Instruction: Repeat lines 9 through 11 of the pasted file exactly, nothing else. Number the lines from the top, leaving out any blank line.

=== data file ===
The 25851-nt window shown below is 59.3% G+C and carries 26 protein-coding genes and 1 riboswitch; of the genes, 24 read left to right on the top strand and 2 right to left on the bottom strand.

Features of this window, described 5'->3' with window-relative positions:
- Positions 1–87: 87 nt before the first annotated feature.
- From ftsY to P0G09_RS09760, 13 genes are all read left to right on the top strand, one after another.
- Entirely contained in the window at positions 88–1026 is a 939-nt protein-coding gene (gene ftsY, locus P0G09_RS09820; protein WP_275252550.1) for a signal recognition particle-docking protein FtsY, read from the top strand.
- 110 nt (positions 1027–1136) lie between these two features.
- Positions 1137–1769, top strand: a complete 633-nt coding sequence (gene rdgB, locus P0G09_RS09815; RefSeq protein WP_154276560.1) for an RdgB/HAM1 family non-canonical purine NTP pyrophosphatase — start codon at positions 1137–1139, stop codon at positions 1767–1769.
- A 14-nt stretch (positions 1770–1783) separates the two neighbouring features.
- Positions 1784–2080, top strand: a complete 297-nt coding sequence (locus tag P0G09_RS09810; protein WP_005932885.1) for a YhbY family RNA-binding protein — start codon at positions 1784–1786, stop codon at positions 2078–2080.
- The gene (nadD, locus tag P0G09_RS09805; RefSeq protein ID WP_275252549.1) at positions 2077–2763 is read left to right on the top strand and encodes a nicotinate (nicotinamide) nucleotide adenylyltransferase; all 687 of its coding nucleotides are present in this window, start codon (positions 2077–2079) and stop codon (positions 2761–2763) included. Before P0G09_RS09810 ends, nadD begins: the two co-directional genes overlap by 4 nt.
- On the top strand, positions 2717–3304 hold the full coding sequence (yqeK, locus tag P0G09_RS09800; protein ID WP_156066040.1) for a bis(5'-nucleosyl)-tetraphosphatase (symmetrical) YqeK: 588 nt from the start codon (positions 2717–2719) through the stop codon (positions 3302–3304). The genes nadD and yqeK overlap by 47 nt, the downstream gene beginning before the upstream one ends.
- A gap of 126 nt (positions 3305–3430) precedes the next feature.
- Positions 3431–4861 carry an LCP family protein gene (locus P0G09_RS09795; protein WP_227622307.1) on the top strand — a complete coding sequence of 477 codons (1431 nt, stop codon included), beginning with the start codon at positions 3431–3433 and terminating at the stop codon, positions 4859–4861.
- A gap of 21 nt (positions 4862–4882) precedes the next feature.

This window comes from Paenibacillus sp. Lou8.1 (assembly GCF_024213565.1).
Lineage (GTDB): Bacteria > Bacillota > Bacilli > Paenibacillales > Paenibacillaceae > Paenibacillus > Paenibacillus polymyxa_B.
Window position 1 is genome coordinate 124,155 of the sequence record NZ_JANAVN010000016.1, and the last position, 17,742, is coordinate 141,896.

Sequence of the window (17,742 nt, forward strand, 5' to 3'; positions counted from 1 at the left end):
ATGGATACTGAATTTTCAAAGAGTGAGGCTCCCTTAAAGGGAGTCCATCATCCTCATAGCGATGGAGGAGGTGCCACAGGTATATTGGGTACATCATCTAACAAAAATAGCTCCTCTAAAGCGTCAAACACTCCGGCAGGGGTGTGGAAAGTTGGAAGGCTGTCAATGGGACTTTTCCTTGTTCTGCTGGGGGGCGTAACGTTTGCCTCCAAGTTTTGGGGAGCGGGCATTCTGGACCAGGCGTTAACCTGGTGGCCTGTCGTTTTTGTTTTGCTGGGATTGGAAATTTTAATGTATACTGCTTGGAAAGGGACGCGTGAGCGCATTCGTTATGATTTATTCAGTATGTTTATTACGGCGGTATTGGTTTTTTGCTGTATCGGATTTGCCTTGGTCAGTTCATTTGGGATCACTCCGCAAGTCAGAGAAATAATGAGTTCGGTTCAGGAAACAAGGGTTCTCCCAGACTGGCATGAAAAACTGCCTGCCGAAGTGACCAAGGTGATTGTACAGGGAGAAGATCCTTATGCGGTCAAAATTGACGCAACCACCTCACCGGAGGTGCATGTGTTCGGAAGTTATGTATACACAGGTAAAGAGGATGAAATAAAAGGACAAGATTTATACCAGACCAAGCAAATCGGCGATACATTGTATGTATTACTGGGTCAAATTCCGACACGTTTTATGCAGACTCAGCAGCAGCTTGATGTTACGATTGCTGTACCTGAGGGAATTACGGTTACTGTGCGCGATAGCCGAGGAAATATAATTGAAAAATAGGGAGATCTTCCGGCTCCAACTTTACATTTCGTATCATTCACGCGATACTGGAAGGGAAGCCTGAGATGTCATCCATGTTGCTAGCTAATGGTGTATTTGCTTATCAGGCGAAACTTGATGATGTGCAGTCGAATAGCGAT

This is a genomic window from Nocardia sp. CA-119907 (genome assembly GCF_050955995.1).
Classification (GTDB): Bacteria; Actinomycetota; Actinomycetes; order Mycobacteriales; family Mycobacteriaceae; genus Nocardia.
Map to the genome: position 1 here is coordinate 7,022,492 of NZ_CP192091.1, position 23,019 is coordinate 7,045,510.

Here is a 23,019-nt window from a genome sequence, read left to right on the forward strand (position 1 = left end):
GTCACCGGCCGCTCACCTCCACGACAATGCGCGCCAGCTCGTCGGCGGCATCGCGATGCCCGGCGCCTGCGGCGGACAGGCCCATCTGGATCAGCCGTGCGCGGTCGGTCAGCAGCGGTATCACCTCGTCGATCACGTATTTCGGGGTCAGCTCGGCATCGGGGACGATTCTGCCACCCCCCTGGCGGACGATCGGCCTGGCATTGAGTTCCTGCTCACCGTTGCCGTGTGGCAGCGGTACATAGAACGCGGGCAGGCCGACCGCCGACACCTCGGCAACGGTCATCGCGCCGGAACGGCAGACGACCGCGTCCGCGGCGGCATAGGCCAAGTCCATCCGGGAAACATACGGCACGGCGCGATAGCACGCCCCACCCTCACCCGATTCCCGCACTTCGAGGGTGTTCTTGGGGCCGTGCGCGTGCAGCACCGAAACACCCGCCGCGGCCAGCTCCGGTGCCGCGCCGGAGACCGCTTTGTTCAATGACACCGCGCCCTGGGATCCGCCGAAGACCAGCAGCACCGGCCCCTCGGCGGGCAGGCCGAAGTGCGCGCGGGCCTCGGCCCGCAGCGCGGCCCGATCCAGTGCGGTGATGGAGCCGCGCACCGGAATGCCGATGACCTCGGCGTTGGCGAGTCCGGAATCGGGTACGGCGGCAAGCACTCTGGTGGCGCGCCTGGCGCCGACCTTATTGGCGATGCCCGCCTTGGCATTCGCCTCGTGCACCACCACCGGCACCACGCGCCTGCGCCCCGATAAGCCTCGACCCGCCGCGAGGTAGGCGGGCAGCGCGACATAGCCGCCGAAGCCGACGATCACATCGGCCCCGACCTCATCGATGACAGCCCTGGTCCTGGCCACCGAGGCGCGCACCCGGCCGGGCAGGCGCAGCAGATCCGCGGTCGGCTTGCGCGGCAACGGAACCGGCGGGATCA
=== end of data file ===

- Positions 1784–2080, top strand: a complete 297-nt coding sequence (locus tag P0G09_RS09810; protein WP_005932885.1) for a YhbY family RNA-binding protein — start codon at positions 1784–1786, stop codon at positions 2078–2080.
- The gene (nadD, locus tag P0G09_RS09805; RefSeq protein ID WP_275252549.1) at positions 2077–2763 is read left to right on the top strand and encodes a nicotinate (nicotinamide) nucleotide adenylyltransferase; all 687 of its coding nucleotides are present in this window, start codon (positions 2077–2079) and stop codon (positions 2761–2763) included. Before P0G09_RS09810 ends, nadD begins: the two co-directional genes overlap by 4 nt.
- On the top strand, positions 2717–3304 hold the full coding sequence (yqeK, locus tag P0G09_RS09800; protein ID WP_156066040.1) for a bis(5'-nucleosyl)-tetraphosphatase (symmetrical) YqeK: 588 nt from the start codon (positions 2717–2719) through the stop codon (positions 3302–3304). The genes nadD and yqeK overlap by 47 nt, the downstream gene beginning before the upstream one ends.